Wilmar Schaufeli: Employee Engagement

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Wilmar Schaufeli: Employee Engagement FIOH Research Day 21 Nov 2014

Text of Wilmar Schaufeli: Employee Engagement

  • 1. Positive occupational healthThe challenge for the futureWilmar SchaufeliUtrecht UniversityThe Netherlands&University of LeuvenBelgiumJorma Rantanen lecture, FIOH, 21 November 2014 - 1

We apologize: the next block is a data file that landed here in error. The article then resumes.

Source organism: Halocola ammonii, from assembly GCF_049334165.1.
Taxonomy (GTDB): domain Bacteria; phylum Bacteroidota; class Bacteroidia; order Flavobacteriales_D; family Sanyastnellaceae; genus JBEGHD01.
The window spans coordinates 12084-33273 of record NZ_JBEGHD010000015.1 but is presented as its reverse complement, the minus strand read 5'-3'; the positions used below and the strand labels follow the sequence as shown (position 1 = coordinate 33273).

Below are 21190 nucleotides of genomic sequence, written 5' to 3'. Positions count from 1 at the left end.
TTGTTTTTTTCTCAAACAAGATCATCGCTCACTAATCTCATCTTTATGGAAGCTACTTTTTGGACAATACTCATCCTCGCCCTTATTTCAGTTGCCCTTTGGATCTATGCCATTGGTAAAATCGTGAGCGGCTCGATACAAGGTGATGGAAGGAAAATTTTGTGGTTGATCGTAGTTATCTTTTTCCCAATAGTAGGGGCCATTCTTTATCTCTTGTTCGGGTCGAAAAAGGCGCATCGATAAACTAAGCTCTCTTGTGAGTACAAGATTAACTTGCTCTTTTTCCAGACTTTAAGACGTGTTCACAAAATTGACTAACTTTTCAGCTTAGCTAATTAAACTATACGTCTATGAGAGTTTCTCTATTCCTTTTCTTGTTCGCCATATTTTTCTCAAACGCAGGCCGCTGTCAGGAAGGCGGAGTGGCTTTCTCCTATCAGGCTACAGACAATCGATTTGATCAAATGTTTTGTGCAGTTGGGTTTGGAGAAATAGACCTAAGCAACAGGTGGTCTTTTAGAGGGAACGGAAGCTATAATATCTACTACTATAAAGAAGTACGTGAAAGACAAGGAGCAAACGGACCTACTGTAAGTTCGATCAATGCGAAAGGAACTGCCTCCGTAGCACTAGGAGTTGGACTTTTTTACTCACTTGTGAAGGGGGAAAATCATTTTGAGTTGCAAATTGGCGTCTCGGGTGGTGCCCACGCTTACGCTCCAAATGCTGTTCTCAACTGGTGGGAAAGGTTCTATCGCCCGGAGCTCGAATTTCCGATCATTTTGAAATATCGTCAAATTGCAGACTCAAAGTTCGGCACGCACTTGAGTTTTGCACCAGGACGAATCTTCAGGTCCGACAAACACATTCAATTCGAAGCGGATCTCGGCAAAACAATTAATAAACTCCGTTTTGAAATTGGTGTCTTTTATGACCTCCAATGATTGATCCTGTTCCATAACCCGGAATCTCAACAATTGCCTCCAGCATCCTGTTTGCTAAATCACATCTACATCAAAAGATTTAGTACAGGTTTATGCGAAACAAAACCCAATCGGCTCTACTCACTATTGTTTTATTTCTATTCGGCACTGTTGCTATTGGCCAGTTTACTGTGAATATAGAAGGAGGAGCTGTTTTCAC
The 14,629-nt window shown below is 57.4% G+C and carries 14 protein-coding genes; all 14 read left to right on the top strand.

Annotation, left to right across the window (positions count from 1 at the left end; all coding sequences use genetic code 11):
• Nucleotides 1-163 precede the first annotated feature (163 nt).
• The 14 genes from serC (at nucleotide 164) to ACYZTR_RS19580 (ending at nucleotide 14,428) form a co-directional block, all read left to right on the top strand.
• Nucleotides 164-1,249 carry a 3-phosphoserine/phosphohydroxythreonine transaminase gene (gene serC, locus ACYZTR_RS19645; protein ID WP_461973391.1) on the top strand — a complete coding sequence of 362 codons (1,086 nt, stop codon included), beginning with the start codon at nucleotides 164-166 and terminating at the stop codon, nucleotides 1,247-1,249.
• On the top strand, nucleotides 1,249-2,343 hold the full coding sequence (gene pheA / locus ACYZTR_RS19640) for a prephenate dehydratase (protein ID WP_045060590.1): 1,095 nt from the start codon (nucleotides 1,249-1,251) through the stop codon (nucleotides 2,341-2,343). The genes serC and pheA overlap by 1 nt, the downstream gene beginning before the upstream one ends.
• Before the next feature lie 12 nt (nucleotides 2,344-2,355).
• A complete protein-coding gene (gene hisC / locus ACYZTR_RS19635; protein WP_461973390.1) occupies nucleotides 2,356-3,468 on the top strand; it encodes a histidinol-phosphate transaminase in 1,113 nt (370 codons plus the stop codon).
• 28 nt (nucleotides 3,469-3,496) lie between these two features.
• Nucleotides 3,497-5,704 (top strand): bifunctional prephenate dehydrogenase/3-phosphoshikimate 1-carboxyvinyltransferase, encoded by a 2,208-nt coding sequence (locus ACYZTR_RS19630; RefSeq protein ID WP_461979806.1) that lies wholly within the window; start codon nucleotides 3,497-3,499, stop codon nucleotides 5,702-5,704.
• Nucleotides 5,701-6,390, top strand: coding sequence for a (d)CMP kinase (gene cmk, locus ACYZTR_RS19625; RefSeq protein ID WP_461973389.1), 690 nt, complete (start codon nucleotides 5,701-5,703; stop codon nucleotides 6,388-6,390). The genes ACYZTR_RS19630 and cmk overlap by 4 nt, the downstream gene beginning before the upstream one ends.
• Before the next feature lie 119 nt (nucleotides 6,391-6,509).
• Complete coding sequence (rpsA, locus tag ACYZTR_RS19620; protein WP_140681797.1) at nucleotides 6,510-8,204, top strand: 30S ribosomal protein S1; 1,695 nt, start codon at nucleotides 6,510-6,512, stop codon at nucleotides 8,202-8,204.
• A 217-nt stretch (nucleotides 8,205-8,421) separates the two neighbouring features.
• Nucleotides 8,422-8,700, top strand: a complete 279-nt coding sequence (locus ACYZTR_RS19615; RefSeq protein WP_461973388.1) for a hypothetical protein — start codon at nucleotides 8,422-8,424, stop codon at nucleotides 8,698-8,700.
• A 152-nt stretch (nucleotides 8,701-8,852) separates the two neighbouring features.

2. The Low Countries Leuven UtrechtJorma Rantanen lecture, FIOH, 21 November 2014 - 2 3. City of UtrechtJorma Rantanen lecture, FIOH, 21 November 2014 - 3 4. City of LeuvenJorma Rantanen lecture, FIOH, 21 November 2014 - 4 5. Jorma Rantanen lecture, FIOH, 21 November 2014 - 5 6. The Janus-face of workLabor: Animal laborans Effort Strain Sacrifice Blood, sweat & tears In the sweat of thy face shaltthou eat bread (Genesis 3:19)The traditional view Disease Disorder Damage DisabilityOpus: Homo faber Creativity Productivity Challenge Development In and through labor manbecomes man (Karl Marx)Jorma Rantanen lecture, FIOH, 21 November 2014 - 6 7. Positive Psychology is the scientific study of optimal humanfunctioning. It aims to discover and promote the factors thatallow individuals and communities to thriveMartin Seligman (1999)Its time for a change..Jorma Rantanen lecture, FIOH, 21 November 2014 - 7 8. Positive concepts Appreciative inquiry Authentic leadership Character strengths andvirtues Courage Emotional intelligence Empowerment Flourishing Flow Gratitude Hope Organizationalvirtuousness Organizational spontaneity Organization based self-etsteem Passion Psychological capital Resilience Self-efficacy Serving leadership Spirituality Spirit at work Thriving Transcendent behaviorJorma Rantanen lecture, FIOH, 21 November 2014 - 8 9. Changes in the world of workFrom To Stability Continuous change Monoculture Diversity Vertical hierarchy Horizontal networks External supervision & control Self-control & empowerment Dependence on organization Accountability & employability Fixed schedules & work patterns Boundarylessness Physical demands Mental and emotional demands Individual work Team work Detailed job descriptions Job craftingJorma Rantanen lecture, FIOH, 21 November 2014 - 9 10. PsychologizationFor modern organizations, mental capital is of increasingimportance. Therefore they do not need a merely healthyworkforce but a motivated workforce that is engaged.Jorma Rantanen lecture, FIOH, 21 November 2014 - 10 11. The emergence of engagement First used in the 1990s in business contexts Increase of importance of mental capital From 2000 onwards also in academia Emergence of positive psychologyJorma Rantanen lecture, FIOH, 21 November 2014 - 11 12. Engagement = business 2,030,000 hits (in 0.19 sec.) All major consultancy firms are involvedJorma Rantanen lecture, FIOH, 21 November 2014 - 12 13. Engagement is on the riseSource: Google Scholar4003503002502001501005002000 2001 2002 2003 2004 2005 2006 2007 2008 2009 2010 2011 2012 2013Work engagement Employee engagementJorma Rantanen lecture, FIOH, 21 November 2014 - 13Number of publications 14. Why positive?Jorma Rantanen lecture, FIOH, 21 November 2014 - 14Scientific To overcome the one-sided negative focus To challenge the notion of one-dimensionality To add explanatory powerPractical To be in line with business developments To connect HRM and OH&SPragmatic It is more appealing It is fun 15. What is engagement?Concept and measurementJorma Rantanen lecture, FIOH, 21 November 2014 - 15 16. Jorma Rantanen lecture, FIOH, 21 November 2014 - 16 17. Engagement in business: Engaged employees consistently demonstrate three generalbehaviors. They: (1) Say consistently speak positively about theorganization to co-workers, potential employees, and customers; (2)Stay have an intense desire to be a member of the organization despiteopportunities to work elsewhere; (3) Strive exert extra time, effort,and initiative to contribute to business success (www.hewittassociates.com).Employee engagement is usually defined in terms of: Organizational commitment (affective say and continuance - stay) Extra-role behavior (discretionary effort - strive)Jorma Rantanen lecture, FIOH, 21 November 2014 - 17 18. Engagement in academiaWork engagement is a positive, affective-motivational state offulfillment that is characterized by vigor, dedication, andabsorption (p. 74).Schaufeli et al. (2002)Jorma Rantanen lecture, FIOH, 21 November 2014 - 18 19. Utrecht Work Engagement Scale (UWES) Vigor At my job I feel strong and vigorous Dedication I am enthusiastic about my work Absorption I get carried away by my workAvailable in 26 language versions from www.wilmarschaufeli.nlFinnish version: Seppl et al. (2009)Schaufeli et al. (2002, 2006)Jorma Rantanen lecture, FIOH, 21 November 2014 - 19 20. What do we know?Jorma Rantanen lecture, FIOH, 21 November 2014 - 20 21. Prevalence of engagementStudy Sample Engaged (%)Gallup (2010) US 28%Towers Perrin (2005) US 23%Blessing White (2005) US 21%Towers Perrin (2004) UKFranceGermany14%14%23%Gallup (2003) UKFranceGermany19%12%12% 25% 15%Jorma Rantanen lecture, FIOH, 21 November 2014 - 21 22. Demographics of engagement(N = 4,000 representative Dutch national sample) Weak positive relationship with age (r = .10) No systematic gender differences Differences between professions:Smulders (2006)High in engagement: entrepreneurs teachers managers artists farmers sales persons nursesLow in engagement: blue-collar workers food processing printers police officers ICT-workers home care staff retail workersJorma Rantanen lecture, FIOH, 21 November 2014 - 22 23. Development of engagement across time Engagement is relatively stable across time (Mauno et al., 2007; Seppl et al.,2009) Engagement and workaholism develop separately, job changehas positive effect (Mkikangas et al., 2013) Vigor and exhaustion do not develop in tandem, but dedicationand cynicism do (Mkikangas et al., 2012) Two profiles: Engaged and Exhausted-Workaholic (Innanen et al., 2014)Jorma Rantanen lecture, FIOH, 21 November 2014 - 23 24. Engagement model in businessLinkage studiesEngagementdriversEmployeeengagementBusinessoutcomesJorma Rantanen lecture, FIOH, 21 November 2014 - 24 25. Drivers of engagement Trust and integrity of management Personal relationship with manager Co-workers and team (support, climate) Challenging job (autonomy, participation) Skill development Career opportunities Line-of-sight between individual and company performance Pride about the companySource: Gibbons (2006), based on 12 studies using over 500,000 employees around the globeJorma Rantanen lecture, FIOH, 21 November 2014 - 25 26. Business outcomes (linkage studies) Sales performance at team level (Bates, 2004 Fleming et al. 2005) Customer service productivity (Conference Board, 2003) Customer satisfaction (Coco & Jamison, 2011) Companys financial performance (Hewitt, 2004) Individual job performance (CLC, 2004) Customers discretionary purchases (Oakley, 2005) Retention and turnover (Towers Perrin, 2005)For additional case studies see the report to the UK government of MacLeod & Clarke (2010). Engagingfor success: Enhancing performance through engagement.Jorma Rantanen lecture, FIOH, 21 November 2014 - 26 27. Engaged vs. non-engaged units152 organizations; 32,394 business units; 955,905 employeesGallup, 2010; See also Harter, Schmidt & Hayes, 2002Absenteeism Safety incidents Quality (defects)Customersatisfaction Productivity Profitability- 37%- 49%- 60%+12%+18% +16%Jorma Rantanen lecture, FIOH, 21 November 2014 - 27 28. Academic studies Is engagement something specific? What are its antecedents and consequences How can it be explained?Jorma Rantanen lecture, FIOH, 21 November 2014 - 28 29. Types of affective employee well-beingACTIVATIONDISPLEASURE PLEASUREDEACTIVATIONAdapted from Russell (2003)SATISFIEDWORKADDICTEDBURNED-OUTENGAGEDJorma Rantanen lecture, FIOH, 21 November 2014 - 29 30. Putting the taxomomy to the testSalanova et al. (2014)Jorma Rantanen lecture, FIOH, 21 November 2014 - 30 31. Engagement goes beyond job satisfactionCorrelation between engagement and satisfaction: .53 (k=4, N=9,712)k N Satisfaction EngagementTask performance 5 1175 .30 .39Contextual performance 4 1139 .24 .43Christian, Garza & Slaughter (2011)Jorma Rantanen lecture, FIOH, 21 November 2014 - 31 32. AntecedentsJob resources Job control Social support Performance feedback Opportunity to develop Task variety Responsibility Transformational leadership Value fit Organizational justiceChallenge demands Workload Time urgency Mental demandsFor reviews and meta-analyses see: Halbesleben (2010); Mauno et al. (2010); Crawford et al. 2010; Christian et al. (2011)Jorma Rantanen lecture, FIOH, 21 November 2014 - 32 33. AntecedentsChallenge demands Workload (challenging job) Time urgency (idem) Mental demands (idem)Job resources Job control (autonomy) Social support (co-workers and team) Performance feedback (line-of-sight) Opportunity to develop (career opportunities) Task variety (skill development) Responsibility (challenging job) Transformational leadership (personal relation with leader) Value fit (pride) Organizational justice (trust & integrity)For reviews and meta-analyses see: Halbesleben (2010); Mauno et al. (2010); Crawford et al. 2010; Christian et al. (2011)Jorma Rantanen lecture, FIOH, 21 November 2014 - 33 34. Person characteristics Emotional stability Extraversion Conscientiousness Optimism Self-confidence Achievement striving Adaptive perfectionism (i.e. personal standards)For reviews see: Simpson (2009), Schaufeli & Salanova (2008), Schaufeli & Taris (2012)Jorma Rantanen lecture, FIOH, 21 November 2014 - 34 35. Individual outcomesPhysical Reactivity of the HPA (Hypothalamic-Pituitary-Adrenal) axis (Langelaan et al. 2006) Cardiac autonomic activity (Seppl et al., 2012)Mental Low levels depression (Hakanen & Schaufeli, 2012; Anxiety (Innstrand, 2012) Perceived physical/psychosomatic health (Schaufeli, Taris, van Rhenen, 2008) Sleep quality (Kubota et al., 20l1); Sleep hygiene (Barber et al., 2013)Behavioral Workability(Airila et al. 2012) Proac